I am of the opinion that the rich should be miserable. Or to give a more acceptable version, as long as the poor live horribly, the rich should live miserably. It would only be fair, not that fairness is to be expected out of any situation. This man with his big car was getting his share of misery, he would probably be rattled for the entire day, think twice about taking the car out for the next week, maybe even hire a driver to save his soul from the laughter of the poor.
Their laughter has a particular sting for a rich man. A man in a car is too used to being respectable, he is too used to the artificial signs of respect that the poor are made to show towards him everywhere he goes. As far as he is concerned, the poor were given the breath of life to bow down to him and do his bidding. Now, suddenly, they had become human beings. They had become confrontational, they had become an existential dilemma. He couldn’t be rude, they would beat him up. He couldn’t run them over, they would beat him up. He couldn’t even nick anything or anybody with his car, they would beat him up. He was at their mercy. Where he was stuck, policeman don’t patrol protecting the rich from the rage of the poor, or their laughter.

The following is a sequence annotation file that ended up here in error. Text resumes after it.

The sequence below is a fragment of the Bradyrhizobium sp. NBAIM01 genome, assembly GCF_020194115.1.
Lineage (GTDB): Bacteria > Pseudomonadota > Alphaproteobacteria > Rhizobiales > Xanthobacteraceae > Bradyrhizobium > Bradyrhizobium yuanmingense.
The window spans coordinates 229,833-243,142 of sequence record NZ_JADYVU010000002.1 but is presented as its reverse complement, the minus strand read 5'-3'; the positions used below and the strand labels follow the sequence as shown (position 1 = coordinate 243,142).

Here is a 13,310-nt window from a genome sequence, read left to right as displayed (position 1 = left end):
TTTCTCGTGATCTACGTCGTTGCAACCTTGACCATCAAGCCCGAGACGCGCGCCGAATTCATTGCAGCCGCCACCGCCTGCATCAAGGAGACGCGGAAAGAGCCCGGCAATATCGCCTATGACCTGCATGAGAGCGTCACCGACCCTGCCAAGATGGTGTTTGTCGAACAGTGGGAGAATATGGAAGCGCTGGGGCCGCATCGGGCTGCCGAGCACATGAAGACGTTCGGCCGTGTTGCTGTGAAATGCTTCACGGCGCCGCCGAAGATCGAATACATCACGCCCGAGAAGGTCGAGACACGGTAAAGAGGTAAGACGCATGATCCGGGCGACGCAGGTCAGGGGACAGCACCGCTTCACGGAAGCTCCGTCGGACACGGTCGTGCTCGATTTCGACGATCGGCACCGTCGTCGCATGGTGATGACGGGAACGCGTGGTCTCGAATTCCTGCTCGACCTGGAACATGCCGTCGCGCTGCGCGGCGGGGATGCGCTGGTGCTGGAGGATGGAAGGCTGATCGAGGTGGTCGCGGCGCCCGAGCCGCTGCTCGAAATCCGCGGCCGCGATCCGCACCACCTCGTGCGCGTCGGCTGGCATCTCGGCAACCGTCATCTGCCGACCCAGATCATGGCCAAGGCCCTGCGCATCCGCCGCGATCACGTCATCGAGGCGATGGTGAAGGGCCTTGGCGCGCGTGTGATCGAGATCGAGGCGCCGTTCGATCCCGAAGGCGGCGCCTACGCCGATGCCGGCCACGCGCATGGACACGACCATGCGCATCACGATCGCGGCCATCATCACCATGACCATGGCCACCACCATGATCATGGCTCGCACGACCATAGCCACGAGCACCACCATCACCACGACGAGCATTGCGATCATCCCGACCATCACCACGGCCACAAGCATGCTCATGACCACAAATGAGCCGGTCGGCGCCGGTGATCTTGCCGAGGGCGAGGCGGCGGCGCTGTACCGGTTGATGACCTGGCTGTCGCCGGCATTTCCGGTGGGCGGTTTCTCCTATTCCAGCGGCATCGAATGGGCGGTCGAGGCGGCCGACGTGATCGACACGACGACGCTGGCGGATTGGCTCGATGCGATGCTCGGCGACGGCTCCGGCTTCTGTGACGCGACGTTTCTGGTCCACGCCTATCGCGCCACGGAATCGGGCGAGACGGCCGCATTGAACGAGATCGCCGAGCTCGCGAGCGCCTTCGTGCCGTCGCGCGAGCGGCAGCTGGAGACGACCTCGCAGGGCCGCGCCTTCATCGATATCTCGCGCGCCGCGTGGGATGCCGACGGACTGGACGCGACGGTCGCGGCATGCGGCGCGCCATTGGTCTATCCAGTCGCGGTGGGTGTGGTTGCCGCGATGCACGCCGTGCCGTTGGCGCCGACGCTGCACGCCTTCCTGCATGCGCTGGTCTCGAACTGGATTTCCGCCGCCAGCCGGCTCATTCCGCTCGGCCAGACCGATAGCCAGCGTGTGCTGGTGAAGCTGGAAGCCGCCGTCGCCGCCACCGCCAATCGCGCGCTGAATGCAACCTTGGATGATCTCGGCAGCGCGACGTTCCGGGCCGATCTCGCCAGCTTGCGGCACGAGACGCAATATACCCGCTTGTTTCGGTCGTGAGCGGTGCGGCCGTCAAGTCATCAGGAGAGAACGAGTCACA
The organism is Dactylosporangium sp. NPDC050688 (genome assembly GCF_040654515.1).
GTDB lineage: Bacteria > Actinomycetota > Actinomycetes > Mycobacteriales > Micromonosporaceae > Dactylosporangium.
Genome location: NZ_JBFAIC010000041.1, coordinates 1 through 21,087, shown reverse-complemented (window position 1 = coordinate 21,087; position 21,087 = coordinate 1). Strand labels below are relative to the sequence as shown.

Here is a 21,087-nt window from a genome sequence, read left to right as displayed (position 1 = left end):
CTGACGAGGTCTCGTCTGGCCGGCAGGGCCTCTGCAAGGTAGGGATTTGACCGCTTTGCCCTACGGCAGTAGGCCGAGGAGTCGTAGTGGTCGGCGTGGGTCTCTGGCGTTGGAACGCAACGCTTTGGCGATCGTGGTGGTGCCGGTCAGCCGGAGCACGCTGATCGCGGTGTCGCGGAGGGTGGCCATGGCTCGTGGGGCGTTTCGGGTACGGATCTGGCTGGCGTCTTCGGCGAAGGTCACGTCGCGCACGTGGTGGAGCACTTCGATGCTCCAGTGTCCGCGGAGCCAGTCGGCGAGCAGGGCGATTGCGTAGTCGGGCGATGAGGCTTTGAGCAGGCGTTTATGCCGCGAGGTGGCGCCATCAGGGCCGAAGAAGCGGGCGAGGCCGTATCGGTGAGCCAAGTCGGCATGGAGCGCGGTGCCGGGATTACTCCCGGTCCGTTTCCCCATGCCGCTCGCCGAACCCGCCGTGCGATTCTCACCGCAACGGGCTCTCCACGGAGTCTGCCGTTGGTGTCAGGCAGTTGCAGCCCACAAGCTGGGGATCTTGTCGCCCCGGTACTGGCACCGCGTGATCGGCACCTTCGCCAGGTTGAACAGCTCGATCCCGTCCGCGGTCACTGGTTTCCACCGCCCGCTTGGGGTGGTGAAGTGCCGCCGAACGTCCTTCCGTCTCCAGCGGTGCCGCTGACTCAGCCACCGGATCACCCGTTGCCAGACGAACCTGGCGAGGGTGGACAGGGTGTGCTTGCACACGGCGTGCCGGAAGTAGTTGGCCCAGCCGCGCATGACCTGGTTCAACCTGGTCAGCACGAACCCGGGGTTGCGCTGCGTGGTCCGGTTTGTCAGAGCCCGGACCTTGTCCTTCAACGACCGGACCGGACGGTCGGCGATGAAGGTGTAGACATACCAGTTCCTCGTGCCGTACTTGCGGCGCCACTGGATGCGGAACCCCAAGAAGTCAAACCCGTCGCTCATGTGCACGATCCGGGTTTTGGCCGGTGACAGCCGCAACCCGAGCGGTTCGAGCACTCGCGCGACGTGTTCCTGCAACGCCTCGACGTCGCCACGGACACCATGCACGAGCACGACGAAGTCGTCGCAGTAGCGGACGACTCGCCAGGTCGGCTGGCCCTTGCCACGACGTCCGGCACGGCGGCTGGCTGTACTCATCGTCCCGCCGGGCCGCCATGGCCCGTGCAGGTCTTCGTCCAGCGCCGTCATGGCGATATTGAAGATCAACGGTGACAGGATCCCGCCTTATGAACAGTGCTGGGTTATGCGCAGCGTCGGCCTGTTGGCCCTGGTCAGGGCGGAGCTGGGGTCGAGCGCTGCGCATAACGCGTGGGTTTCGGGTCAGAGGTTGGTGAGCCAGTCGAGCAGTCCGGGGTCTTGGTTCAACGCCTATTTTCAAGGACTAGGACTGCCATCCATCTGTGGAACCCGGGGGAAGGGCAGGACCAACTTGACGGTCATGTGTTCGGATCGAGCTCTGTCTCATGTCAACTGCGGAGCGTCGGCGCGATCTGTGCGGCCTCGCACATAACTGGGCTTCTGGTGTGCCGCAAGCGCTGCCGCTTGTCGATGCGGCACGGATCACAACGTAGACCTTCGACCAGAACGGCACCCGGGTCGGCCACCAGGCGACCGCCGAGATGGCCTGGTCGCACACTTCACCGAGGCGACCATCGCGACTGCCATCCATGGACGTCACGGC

Laughter, Arendt says, is the best way to strike at the impotence at the heart of power. A man is made powerful by opinion, and laughter takes that opinion right down to hell. A decent man, unclothed in the middle of the street by laughter. Harassed by the laughing of a few tramps.
Rape by laughter, a new way of dealing with cars that are bigger than houses. Laugh the rich away. Wherever you see a rich man, an affectations’ man, an arrogant man, a powerful man, laugh him away into the slimy gutters of humanity. Laugh till he is nothing but a naked body. Laugh till he stops being a sign post of his own income.
Laugh, laugh, laugh, and throw a few expletives his way, make him feel like an idiot, make him feel like scum. Maybe he will get angry and fight. All the better, beat the shit out of him and laugh some more. GO ahead. See a man on a holiday in an expensive resort, laugh at him. See an expensive watch adorning the wrist of an erstwhile monkey, laugh at him till the straps come off. Laugh at the film stars, the bankers, the sports icons, the lawyers, the software engineers, the doctors, the damned politicians. Laugh at the decent mass of comfortable humanity till they cannot find comfort outside their own cages. Reclaim your public spaces, laugh them into ownership. Instill fear in their hearts. What are they gonna do, send the police to curb laughter. Laugh at the policemen.
A new passive resistance was swelling up in my imagination as the car torturously weaved through the narrow by-lanes to emerge onto the main street where it was more used to being. Well, so much for utopian thinking, the car took a left and my auto took a right. He probably went to his spacious air conditioned home while the laughing poor remained where they were, in the grime and the dirt of the infested streets of Kolkata.